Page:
Author Archives: cicada

More Awe, Please

Last year I posted this essay on the awe-inducing power of murmurations, in which I mused on the relationship between awe and fear: When I’m lucky enough to witness dramatic natural phenomena (or even something as quotidian as an undiluted, … Continue reading

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Jennifer Steen Booher: the wonder of found objects

Seaglass Spectrum: Aquamarine to Emerald Jennifer Steen Booher Assemblage artist and photographer Jennifer Steen Booher collects, arranges, and photographs found objects.  Her arrays of beach glass resemble abstract art, or pages from illustrated catalogs of Renaissance wonder cabinets, while household … Continue reading

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Hallelujah, Detroit!

Detroit-area musician Jeffrey Adam Gutt appeared on Simon Cowell’s talent show X-Factor last year, auditioning with a riveting version of Cohen’s “Hallelujah.” I don’t know if it’s better described as the broken howl of a faded rock star, or the … Continue reading

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Are there moths in the Uncanny Valley?

I love this meditative video. . . until the moth. It’s a skillful animation, but I feel like it’s going to start dancing with its little legs, singing “What the Moth Says.” Is this a case of insectoid Uncanny Valley? … Continue reading

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Lewis Tardy: Skeletal Metal

I recently saw some of Lewis Tardy’s work at a show, and was impressed by the visual impact of his metal automatons against a dark background (particularly the moving pieces). While it’s difficult to call his sleek, modern chrome pieces … Continue reading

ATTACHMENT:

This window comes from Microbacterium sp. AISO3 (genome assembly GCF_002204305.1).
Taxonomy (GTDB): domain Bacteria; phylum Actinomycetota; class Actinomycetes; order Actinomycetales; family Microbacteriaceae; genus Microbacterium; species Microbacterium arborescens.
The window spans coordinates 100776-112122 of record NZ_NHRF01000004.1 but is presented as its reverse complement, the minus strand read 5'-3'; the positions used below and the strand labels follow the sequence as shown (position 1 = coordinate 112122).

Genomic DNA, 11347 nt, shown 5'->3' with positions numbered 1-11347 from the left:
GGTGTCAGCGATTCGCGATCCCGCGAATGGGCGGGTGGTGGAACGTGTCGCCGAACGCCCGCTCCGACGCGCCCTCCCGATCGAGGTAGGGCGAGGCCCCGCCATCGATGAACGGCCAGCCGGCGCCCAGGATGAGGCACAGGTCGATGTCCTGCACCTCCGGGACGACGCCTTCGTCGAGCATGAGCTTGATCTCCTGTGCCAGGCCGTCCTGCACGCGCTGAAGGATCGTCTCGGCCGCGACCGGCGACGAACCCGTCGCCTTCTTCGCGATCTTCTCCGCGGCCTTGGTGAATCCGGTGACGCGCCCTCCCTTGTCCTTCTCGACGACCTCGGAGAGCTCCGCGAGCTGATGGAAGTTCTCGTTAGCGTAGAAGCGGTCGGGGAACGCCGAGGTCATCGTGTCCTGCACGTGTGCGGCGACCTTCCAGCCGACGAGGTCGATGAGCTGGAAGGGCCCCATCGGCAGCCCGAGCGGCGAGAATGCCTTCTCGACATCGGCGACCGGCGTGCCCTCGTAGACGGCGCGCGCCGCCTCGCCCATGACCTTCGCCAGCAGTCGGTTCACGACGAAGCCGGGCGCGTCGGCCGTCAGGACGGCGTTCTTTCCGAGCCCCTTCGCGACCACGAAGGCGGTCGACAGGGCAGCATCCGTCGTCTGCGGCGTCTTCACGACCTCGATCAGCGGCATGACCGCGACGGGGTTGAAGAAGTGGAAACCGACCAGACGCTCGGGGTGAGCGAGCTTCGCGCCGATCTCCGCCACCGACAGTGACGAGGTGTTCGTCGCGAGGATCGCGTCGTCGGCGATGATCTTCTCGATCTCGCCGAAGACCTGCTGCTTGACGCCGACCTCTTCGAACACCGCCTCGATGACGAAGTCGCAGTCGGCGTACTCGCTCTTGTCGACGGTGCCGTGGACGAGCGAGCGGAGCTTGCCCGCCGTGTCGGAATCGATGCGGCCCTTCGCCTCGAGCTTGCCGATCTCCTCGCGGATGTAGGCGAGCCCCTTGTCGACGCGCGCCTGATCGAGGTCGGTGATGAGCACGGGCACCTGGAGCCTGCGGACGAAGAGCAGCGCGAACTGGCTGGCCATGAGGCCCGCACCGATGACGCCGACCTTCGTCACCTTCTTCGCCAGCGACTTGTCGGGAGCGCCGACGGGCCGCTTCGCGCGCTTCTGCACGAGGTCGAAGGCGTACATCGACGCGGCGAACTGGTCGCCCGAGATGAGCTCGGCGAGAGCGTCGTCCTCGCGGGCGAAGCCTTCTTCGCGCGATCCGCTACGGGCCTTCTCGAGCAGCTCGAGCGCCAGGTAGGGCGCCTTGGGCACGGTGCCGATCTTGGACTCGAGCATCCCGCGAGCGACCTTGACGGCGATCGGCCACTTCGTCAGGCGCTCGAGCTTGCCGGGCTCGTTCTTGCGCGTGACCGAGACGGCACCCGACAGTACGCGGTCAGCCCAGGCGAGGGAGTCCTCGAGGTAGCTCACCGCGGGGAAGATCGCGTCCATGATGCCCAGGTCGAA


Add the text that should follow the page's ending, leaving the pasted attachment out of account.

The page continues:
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Kate Lacour: challenging the Codex Seraphinianus in the category of surreal, faux-anatomical weirdness

When Kate Lacour sent me a link to her tumblr, sharkbrains (subtitle: “Body horror beauty – art and comics”), I didn’t know quite what to expect. What I found was delightful – a modern successor to the Codex Seriphinianus.

Posted in Artists & Art, Biology, Blogs and Blogging, Ephemera, Medical Illustration and History, Uncategorized, Wonder Cabinets, Yikes! | Comments Off

PopSci: “Comments can be bad for science”

Popular Science just announced that they’re turning off reader comments on at least some science articles: It wasn’t a decision we made lightly. As the news arm of a 141-year-old science and technology magazine, we are as committed to fostering … Continue reading

Posted in Blogs and Blogging, Department of the Drama, Science in culture & policy, Science Journalism, Web 2.0, New Media, and Gadgets | Comments Off

Call for Artwork: U.S. State Dep’t Marine Debris Art Challenge

Have you made artwork out of marine debris? The U.S. Department of State’s Bureau of Oceans & International Environmental & Scientific Affairs is inviting submissions to the “Marine Debris Art Challenge” (hosted at flickr). Entries must: list your country, specify … Continue reading

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October 5: NYC Festival of Medical History and the Arts

Due to some very unfortunate trip planning on my part, I will be on the other side of the country when some of my favorite people appear at the Festival of Medical History and the Arts in three weeks. Don’t … Continue reading

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“Meat the Future”: The In Vitro Meat Cookbook

It’s a book of recipes that you can’t cook . . . yet! Those diehard dietary techno-optimists over at NextNature are preparing a speculative “In Vitro Meat Cookbook” to explore the outer bounds of what one might make from in … Continue reading

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